Per the Telegraph, some Muslims in Leicester, U.K.,
moved copies of the Koran to the top shelves of libraries, because they believe it is an insult to display it in a low position.
The city’s librarians consulted the Federation of Muslim Organisations and were advised that all religious texts should be kept on the top shelf to ensure equality.
So far as I can tell, most Christian viewpoints do not assign any particular value to placing the religion’s scriptures in a physically elevated location, and many would assign a positive value to making the texts accessible, which might be in tension with top-shelf placement.
Robert Whelan of the Civitas think-tank told The Daily Mail: “Libraries and museums are not places of worship. They should not be run in accordance with particular religious beliefs.”
And a spokesman for Engage, “which encourages Muslims to play a greater role in public life”, pointed out that there is no reason libraries should feel obliged to treat Christian and Muslim scriptures in a precisely equal way if believers take different views as to what constitutes respectful treatment.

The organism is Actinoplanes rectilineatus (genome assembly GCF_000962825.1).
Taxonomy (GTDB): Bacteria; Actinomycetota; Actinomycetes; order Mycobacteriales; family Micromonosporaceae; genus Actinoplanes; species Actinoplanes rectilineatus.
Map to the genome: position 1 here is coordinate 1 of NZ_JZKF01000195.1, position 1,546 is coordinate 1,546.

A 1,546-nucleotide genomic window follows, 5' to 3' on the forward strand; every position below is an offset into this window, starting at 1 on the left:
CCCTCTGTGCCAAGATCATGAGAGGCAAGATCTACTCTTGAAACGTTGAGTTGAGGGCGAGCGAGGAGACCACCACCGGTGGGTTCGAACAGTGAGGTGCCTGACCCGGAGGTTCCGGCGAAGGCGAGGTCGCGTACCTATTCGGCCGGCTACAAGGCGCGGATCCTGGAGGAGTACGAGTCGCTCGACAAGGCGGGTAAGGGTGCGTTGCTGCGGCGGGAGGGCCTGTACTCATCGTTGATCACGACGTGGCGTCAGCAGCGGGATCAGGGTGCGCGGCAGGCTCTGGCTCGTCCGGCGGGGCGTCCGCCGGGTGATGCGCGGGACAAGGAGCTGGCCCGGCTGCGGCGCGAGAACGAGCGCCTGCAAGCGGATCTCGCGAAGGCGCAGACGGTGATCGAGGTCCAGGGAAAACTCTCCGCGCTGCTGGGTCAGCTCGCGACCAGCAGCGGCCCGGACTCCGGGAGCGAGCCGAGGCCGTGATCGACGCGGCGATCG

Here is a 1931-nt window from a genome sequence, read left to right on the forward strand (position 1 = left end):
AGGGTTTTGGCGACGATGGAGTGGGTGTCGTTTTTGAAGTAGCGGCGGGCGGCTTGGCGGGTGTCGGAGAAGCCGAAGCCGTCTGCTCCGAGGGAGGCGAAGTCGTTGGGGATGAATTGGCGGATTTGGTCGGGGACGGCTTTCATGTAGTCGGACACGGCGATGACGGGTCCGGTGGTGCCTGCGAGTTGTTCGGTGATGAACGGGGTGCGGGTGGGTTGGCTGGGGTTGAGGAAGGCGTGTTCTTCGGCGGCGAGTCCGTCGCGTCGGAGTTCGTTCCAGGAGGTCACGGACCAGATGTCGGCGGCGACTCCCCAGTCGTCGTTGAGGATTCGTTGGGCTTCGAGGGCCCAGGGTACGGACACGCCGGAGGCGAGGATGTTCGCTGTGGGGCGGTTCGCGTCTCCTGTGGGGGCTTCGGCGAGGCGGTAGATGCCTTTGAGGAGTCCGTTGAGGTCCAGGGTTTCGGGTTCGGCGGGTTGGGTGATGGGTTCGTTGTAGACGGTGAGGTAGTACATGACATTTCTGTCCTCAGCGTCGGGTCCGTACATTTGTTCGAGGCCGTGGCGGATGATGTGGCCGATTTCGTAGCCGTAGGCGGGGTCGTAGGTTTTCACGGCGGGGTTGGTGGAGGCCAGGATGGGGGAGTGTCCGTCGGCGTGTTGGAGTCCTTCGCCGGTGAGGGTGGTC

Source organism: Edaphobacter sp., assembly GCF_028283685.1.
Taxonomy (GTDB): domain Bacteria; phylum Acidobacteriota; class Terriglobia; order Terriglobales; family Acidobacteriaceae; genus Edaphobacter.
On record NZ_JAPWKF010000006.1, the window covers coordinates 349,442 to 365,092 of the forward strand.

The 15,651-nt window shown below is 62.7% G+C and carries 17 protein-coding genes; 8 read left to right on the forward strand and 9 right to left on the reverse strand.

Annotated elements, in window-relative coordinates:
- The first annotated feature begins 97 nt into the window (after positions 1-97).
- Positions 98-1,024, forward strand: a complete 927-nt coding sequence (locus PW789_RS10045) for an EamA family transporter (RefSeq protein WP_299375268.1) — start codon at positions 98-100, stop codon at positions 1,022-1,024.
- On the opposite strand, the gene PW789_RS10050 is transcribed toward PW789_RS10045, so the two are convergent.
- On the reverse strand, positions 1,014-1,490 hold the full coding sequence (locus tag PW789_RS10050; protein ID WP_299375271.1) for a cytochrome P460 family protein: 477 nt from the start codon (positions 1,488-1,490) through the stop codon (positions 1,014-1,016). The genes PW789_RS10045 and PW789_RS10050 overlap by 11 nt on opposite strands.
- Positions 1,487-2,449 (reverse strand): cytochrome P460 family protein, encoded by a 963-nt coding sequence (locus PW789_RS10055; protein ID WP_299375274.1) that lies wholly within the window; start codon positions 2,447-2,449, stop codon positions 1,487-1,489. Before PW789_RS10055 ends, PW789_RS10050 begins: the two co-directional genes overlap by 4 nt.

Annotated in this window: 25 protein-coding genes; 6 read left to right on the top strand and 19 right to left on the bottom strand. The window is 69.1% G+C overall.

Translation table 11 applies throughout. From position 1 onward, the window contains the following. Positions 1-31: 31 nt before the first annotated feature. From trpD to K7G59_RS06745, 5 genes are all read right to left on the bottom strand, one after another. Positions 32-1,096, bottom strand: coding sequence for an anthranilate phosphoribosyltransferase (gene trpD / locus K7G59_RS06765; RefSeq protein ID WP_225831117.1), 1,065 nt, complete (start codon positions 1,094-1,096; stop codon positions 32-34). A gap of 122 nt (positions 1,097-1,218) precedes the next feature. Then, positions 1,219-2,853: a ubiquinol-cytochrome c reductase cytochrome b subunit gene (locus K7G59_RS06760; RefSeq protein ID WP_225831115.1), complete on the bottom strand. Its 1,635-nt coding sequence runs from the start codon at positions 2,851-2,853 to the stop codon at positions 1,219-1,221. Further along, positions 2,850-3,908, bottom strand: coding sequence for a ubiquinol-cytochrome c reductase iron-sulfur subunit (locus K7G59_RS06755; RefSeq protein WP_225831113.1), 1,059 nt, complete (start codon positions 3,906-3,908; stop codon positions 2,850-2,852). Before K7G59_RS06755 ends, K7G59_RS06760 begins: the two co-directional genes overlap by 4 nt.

Speaking of libraries, I’ll take this opportunity to suggest that readers visit my other site, Overlawyered, to check out my ongoing coverage of CPSIA, the dreadful new federal law that is encouraging used book sellers and even libraries to discard pre-1985 children’s books on the ground that some unknown percentage of them contain infinitesimal admixtures of lead in their ink and pigments. I wrote up the issue at the Manhattan Institute’s City Journal, and Daniel Kalder at the Guardian (U.K.) contributed good coverage yesterday. I’m happy to report that virtually every strain of conservative opinion, religious and secular, traditionalist and libertarian, seems to be united in agreement that this very bad law needs to be stopped now; its remaining defenders include Congressional potentate Rep. Henry Waxman (D-Calif.) and the editorialists of the New York Times.